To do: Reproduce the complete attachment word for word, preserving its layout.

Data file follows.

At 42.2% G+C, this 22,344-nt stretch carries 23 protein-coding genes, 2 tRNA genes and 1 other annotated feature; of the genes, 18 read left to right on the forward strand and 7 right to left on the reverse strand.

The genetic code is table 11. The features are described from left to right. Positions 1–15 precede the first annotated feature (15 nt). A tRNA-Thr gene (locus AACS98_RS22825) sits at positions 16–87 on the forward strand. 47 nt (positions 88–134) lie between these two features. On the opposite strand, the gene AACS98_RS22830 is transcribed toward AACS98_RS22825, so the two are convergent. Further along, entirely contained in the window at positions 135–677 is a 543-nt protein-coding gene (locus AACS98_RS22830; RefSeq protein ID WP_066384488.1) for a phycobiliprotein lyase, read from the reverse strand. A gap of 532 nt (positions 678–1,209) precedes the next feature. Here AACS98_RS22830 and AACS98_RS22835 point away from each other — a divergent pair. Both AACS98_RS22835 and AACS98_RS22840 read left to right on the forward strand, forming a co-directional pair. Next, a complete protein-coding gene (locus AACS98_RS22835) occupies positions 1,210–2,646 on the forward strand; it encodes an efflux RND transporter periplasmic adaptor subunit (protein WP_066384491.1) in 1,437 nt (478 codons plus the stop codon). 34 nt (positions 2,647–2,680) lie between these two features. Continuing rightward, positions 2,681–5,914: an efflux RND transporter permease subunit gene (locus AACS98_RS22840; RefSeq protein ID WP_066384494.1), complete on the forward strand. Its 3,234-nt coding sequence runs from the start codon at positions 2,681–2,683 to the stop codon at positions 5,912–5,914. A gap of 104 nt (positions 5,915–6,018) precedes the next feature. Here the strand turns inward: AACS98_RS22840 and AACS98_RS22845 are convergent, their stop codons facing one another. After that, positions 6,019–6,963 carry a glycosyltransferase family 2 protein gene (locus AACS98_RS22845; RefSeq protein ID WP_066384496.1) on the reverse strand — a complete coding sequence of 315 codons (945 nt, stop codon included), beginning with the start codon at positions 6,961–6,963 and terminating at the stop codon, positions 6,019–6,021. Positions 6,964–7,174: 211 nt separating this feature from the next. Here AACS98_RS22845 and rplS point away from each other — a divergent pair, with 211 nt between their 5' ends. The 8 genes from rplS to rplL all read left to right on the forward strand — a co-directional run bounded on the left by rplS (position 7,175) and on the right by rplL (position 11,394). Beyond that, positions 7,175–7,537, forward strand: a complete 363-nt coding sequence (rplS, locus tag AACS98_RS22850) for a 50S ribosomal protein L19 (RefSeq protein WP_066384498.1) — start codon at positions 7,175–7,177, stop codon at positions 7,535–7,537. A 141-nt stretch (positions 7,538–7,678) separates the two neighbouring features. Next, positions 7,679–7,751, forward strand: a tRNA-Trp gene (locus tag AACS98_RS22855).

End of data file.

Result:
At 42.2% G+C, this 22,344-nt stretch carries 23 protein-coding genes, 2 tRNA genes and 1 other annotated feature; of the genes, 18 read left to right on the forward strand and 7 right to left on the reverse strand.

The genetic code is table 11. The features are described from left to right. Positions 1–15 precede the first annotated feature (15 nt). A tRNA-Thr gene (locus AACS98_RS22825) sits at positions 16–87 on the forward strand. 47 nt (positions 88–134) lie between these two features. On the opposite strand, the gene AACS98_RS22830 is transcribed toward AACS98_RS22825, so the two are convergent. Further along, entirely contained in the window at positions 135–677 is a 543-nt protein-coding gene (locus AACS98_RS22830; RefSeq protein ID WP_066384488.1) for a phycobiliprotein lyase, read from the reverse strand. A gap of 532 nt (positions 678–1,209) precedes the next feature. Here AACS98_RS22830 and AACS98_RS22835 point away from each other — a divergent pair. Both AACS98_RS22835 and AACS98_RS22840 read left to right on the forward strand, forming a co-directional pair. Next, a complete protein-coding gene (locus AACS98_RS22835) occupies positions 1,210–2,646 on the forward strand; it encodes an efflux RND transporter periplasmic adaptor subunit (protein WP_066384491.1) in 1,437 nt (478 codons plus the stop codon). 34 nt (positions 2,647–2,680) lie between these two features. Continuing rightward, positions 2,681–5,914: an efflux RND transporter permease subunit gene (locus AACS98_RS22840; RefSeq protein ID WP_066384494.1), complete on the forward strand. Its 3,234-nt coding sequence runs from the start codon at positions 2,681–2,683 to the stop codon at positions 5,912–5,914. A gap of 104 nt (positions 5,915–6,018) precedes the next feature. Here the strand turns inward: AACS98_RS22840 and AACS98_RS22845 are convergent, their stop codons facing one another. After that, positions 6,019–6,963 carry a glycosyltransferase family 2 protein gene (locus AACS98_RS22845; RefSeq protein ID WP_066384496.1) on the reverse strand — a complete coding sequence of 315 codons (945 nt, stop codon included), beginning with the start codon at positions 6,961–6,963 and terminating at the stop codon, positions 6,019–6,021. Positions 6,964–7,174: 211 nt separating this feature from the next. Here AACS98_RS22845 and rplS point away from each other — a divergent pair, with 211 nt between their 5' ends. The 8 genes from rplS to rplL all read left to right on the forward strand — a co-directional run bounded on the left by rplS (position 7,175) and on the right by rplL (position 11,394). Beyond that, positions 7,175–7,537, forward strand: a complete 363-nt coding sequence (rplS, locus tag AACS98_RS22850) for a 50S ribosomal protein L19 (RefSeq protein WP_066384498.1) — start codon at positions 7,175–7,177, stop codon at positions 7,535–7,537. A 141-nt stretch (positions 7,538–7,678) separates the two neighbouring features. Next, positions 7,679–7,751, forward strand: a tRNA-Trp gene (locus tag AACS98_RS22855).